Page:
[Dovecot] OT Re: Dovecot 1.1.x and 1.2.x differencies
lists at wildgooses.com
Wed Jun 16 19:53:31 EEST 2010
On 16/06/2010 13:07, Stan Hoeppner wrote:
> Noel Butler put forth on 6/16/2010 6:49 AM:
>> I will never use debian or its derivatives for its outdated crud, and I
>> would rather not use RHEL because of its old but patched methods, gentoo
>> and slackware are the only two serious "Linux" OS's that should ever be
>> in a serious data centre, IMHO.
> That's an interesting position/observation given that RHEL, SLES, and CentOS
> (RHEL derivative) have the largest datacenter footprint in the US by far.
> Across both oceans, mainly Europe and South America, SuSE rules pretty much
> everything, from what I've read.
> All the numbers I've seen show Slackware and Gentoo at the very bottom of the
> charts, almost zero penetration. Debian has far more datacenter penetration
> than either of these.
Agreed - I'm a Gentoo user exclusively and would argue in favour of it's
use under certain circumstances, but definitely it's for a niche
market. If you want a product which competes headon with the OSX and
Windows products then it's not gentoo, instead the RHEL/SLES (Ubuntu?)
type systems are what suit best
I think I can make a case for either being "best", but to summarise the
- Rolling "stable" version.
- Packages updated on an ad-hoc basis
- Small regular updates vs massive OS updates
- Tendency to push new versions of packages to fix bugs rather than
backports of bug fixes to older packages
- Has a "stable" slice which is well tested and evolves more slowly.
Its unusual for the stable package set to be internally inconsistent, ie
two packages in stable having some serious bugs versus one another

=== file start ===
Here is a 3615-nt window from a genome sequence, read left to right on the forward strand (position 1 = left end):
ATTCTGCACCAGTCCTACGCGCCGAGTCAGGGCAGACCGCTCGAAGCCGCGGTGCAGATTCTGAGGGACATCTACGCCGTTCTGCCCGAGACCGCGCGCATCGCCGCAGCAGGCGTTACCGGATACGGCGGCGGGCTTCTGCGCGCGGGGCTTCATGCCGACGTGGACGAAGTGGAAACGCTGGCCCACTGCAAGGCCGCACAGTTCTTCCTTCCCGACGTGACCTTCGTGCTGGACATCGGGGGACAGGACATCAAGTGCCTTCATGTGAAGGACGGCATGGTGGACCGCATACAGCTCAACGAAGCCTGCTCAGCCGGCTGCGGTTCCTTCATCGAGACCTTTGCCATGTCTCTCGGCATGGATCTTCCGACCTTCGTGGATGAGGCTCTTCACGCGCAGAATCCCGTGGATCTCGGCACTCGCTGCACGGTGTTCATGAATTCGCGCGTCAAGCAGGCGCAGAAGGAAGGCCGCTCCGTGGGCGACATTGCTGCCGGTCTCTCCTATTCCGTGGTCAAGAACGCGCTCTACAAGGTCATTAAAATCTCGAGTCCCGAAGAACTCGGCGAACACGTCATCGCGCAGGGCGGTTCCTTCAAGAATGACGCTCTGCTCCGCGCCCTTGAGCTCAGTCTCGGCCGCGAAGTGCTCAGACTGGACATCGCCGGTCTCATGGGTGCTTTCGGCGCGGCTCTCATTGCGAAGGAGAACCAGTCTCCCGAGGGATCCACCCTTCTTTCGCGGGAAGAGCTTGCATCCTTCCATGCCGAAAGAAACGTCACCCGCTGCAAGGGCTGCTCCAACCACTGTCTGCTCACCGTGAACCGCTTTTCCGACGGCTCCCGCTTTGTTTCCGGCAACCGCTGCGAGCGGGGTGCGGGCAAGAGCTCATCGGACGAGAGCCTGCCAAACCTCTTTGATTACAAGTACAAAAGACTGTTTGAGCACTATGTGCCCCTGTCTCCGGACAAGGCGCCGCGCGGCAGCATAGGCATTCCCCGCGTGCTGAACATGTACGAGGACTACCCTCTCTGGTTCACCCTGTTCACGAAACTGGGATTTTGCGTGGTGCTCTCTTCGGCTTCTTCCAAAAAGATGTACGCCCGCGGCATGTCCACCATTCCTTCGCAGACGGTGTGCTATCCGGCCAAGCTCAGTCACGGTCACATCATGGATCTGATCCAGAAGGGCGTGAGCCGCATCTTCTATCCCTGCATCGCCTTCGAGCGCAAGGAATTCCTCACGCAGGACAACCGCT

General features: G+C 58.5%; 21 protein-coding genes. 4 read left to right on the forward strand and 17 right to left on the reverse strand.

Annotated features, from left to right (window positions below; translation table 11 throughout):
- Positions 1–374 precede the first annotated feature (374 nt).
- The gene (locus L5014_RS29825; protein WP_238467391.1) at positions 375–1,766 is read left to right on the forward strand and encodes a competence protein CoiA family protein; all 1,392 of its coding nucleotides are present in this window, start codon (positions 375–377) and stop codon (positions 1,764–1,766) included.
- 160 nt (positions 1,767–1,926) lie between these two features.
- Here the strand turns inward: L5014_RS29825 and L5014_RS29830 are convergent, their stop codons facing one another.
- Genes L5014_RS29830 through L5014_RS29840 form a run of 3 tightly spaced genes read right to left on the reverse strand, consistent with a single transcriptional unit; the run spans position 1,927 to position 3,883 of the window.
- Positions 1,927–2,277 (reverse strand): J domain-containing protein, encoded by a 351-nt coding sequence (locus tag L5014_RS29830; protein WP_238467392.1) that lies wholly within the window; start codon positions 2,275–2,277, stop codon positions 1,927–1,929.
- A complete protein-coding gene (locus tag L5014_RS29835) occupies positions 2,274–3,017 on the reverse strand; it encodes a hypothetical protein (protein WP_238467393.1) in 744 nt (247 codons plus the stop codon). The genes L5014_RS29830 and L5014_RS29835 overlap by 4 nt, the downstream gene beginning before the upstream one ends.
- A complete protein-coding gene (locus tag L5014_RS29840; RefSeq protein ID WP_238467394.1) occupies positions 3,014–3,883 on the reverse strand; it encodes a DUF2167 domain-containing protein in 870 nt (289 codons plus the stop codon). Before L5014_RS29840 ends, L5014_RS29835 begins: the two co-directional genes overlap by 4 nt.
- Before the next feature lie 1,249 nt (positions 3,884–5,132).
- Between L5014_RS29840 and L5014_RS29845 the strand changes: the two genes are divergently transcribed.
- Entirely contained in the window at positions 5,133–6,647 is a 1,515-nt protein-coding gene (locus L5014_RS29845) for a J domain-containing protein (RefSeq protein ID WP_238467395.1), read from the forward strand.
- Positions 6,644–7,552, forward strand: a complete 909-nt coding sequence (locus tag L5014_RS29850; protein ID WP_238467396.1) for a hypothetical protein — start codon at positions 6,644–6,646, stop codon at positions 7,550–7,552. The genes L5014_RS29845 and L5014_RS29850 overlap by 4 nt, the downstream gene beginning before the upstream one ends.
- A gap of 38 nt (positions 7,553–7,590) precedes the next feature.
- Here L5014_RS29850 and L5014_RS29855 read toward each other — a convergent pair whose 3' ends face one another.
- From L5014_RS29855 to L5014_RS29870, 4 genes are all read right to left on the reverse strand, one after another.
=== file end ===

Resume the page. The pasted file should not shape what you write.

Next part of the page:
- Tracking "unstable" involves using less well tested packages. But
note that there is still a *high* level of Q&A on the unstable
packages... In fact it's a bone of contention that there is a second
level of "unstable" which exists as a mess of repos just like with
Debian/Redhat, where packages that don't yet meet core Q&A standards
tend to hang out.
- Suits administrators with a strong linux skillset who want the option
to build a customised infrastructure around a core packaging system and
a fairly stable well tested set of packages
- Favour picking a slice of packages and labelling them stable until the
next OS release
- Favour backporting bug fixes to old packages rather than bumping
- Tends to prefer functionality and APIs to remain stable between OS
- Often semi-official backport repos available to offer new versions of
software, but this author's opinion is that if you are looking to
install some fairly recent software package it frequently descends into
a case of adding unsupported ad-hoc repos, and/or building your own
packages or source installs... For this author at least it's very easy
to get stuck in "package hell" where bumping one package seems to
require bumping many other packages to meet dependency requirements...
- Basically it's a big bang upgrade cycle which favours avoiding
changing APIs and "stability" over offering the latest and greatest
- Binary updates often have a speed advantage over source packages
- One source of binaries should mean that systems all over the world
look the same! Important if you are distributing some third party
So I think the package based approach of RHEL/SLES will dominate the
distros in mainstream services, mainly because whilst it doesn't
preclude administrators being skilled, it does seem to lower the bar and
allow less skilled users to admin systems. Also the consistency of
infrastructure is something which is easier to sign-off on than a source
However, at least when I last looked, the Engine Yard (engineyard.com)
was using Gentoo to deploy their fairly substantial hosting service
machines... So at least one "larger" user is using a source based
distro in the field.
If you are a fairly skilled Unix admin then I would definitely suggest
you check-out a source based distro such as Gentoo - it really offers a
lot of benefits and for those who can master it it actually has the
potential to reduce the complexity of maintaining your systems... For
everyone else stick with an RPM/DEB system - gentoo will just drive you
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